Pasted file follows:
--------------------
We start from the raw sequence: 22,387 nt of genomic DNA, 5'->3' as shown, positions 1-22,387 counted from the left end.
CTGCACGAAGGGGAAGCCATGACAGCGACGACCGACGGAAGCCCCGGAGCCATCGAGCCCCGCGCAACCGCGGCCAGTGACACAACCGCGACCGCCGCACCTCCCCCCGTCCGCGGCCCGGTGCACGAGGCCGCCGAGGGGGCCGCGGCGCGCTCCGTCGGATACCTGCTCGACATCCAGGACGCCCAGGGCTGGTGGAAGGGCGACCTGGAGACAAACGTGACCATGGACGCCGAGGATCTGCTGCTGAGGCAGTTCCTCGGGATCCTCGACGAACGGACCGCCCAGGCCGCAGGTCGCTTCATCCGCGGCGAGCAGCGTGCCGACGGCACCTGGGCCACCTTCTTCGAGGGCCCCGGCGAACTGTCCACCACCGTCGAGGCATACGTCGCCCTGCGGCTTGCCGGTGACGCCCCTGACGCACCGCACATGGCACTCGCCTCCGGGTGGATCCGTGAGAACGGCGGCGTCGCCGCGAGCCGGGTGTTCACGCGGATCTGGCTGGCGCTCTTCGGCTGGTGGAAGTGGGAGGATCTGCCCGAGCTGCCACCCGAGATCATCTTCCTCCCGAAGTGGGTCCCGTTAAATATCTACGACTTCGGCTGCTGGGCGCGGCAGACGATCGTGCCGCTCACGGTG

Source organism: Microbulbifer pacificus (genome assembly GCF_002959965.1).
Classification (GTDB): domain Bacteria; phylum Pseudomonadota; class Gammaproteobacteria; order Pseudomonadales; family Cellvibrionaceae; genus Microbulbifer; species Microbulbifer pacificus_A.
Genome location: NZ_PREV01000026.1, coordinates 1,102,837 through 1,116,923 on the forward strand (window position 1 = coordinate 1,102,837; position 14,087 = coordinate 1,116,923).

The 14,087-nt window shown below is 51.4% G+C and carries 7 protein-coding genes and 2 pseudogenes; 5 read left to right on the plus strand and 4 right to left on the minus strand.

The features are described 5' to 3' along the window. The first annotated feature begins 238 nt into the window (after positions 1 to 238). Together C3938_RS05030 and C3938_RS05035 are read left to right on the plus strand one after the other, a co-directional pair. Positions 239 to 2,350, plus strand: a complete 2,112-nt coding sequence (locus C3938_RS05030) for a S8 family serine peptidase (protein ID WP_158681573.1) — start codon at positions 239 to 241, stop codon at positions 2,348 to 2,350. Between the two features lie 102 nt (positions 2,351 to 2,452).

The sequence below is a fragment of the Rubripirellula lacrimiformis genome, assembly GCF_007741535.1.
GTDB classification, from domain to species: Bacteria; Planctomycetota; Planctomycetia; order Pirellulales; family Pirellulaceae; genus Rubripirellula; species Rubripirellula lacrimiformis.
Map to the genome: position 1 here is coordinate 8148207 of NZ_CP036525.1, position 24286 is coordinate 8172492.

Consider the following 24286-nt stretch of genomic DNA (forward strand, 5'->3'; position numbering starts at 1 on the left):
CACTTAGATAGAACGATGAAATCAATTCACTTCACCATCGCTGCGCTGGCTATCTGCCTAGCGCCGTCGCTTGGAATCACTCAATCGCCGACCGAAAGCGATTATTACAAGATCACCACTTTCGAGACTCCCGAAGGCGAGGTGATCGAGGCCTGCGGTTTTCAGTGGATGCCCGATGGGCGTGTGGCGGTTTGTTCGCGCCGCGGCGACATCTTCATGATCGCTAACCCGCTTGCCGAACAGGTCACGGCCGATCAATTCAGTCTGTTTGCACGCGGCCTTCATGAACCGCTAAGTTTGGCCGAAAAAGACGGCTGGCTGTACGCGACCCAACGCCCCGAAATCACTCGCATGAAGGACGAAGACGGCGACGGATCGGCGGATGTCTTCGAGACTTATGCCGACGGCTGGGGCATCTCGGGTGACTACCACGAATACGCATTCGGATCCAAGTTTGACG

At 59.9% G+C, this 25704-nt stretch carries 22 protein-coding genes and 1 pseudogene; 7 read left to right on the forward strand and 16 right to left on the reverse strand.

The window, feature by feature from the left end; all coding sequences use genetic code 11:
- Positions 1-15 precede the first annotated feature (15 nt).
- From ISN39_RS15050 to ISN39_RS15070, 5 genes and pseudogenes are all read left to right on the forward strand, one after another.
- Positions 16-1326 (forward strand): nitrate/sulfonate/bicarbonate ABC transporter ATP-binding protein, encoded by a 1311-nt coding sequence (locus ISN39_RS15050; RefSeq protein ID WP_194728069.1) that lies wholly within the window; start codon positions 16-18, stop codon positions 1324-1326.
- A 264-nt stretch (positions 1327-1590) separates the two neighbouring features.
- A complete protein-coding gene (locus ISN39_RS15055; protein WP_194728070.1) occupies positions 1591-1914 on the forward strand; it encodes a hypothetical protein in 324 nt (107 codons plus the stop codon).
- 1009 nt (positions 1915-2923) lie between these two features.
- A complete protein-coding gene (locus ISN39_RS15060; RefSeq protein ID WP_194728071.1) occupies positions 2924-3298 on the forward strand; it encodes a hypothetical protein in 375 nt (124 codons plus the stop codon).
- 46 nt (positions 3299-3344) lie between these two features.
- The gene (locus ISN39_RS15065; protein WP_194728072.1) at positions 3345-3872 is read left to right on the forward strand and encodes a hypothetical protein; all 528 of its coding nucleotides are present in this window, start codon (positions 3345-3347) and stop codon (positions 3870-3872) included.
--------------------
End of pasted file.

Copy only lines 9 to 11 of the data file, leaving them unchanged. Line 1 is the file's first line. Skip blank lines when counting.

GTDB classification, from domain to species: Bacteria; Planctomycetota; Planctomycetia; order Pirellulales; family Pirellulaceae; genus Rubripirellula; species Rubripirellula lacrimiformis.
Map to the genome: position 1 here is coordinate 8148207 of NZ_CP036525.1, position 24286 is coordinate 8172492.

Consider the following 24286-nt stretch of genomic DNA (forward strand, 5'->3'; position numbering starts at 1 on the left):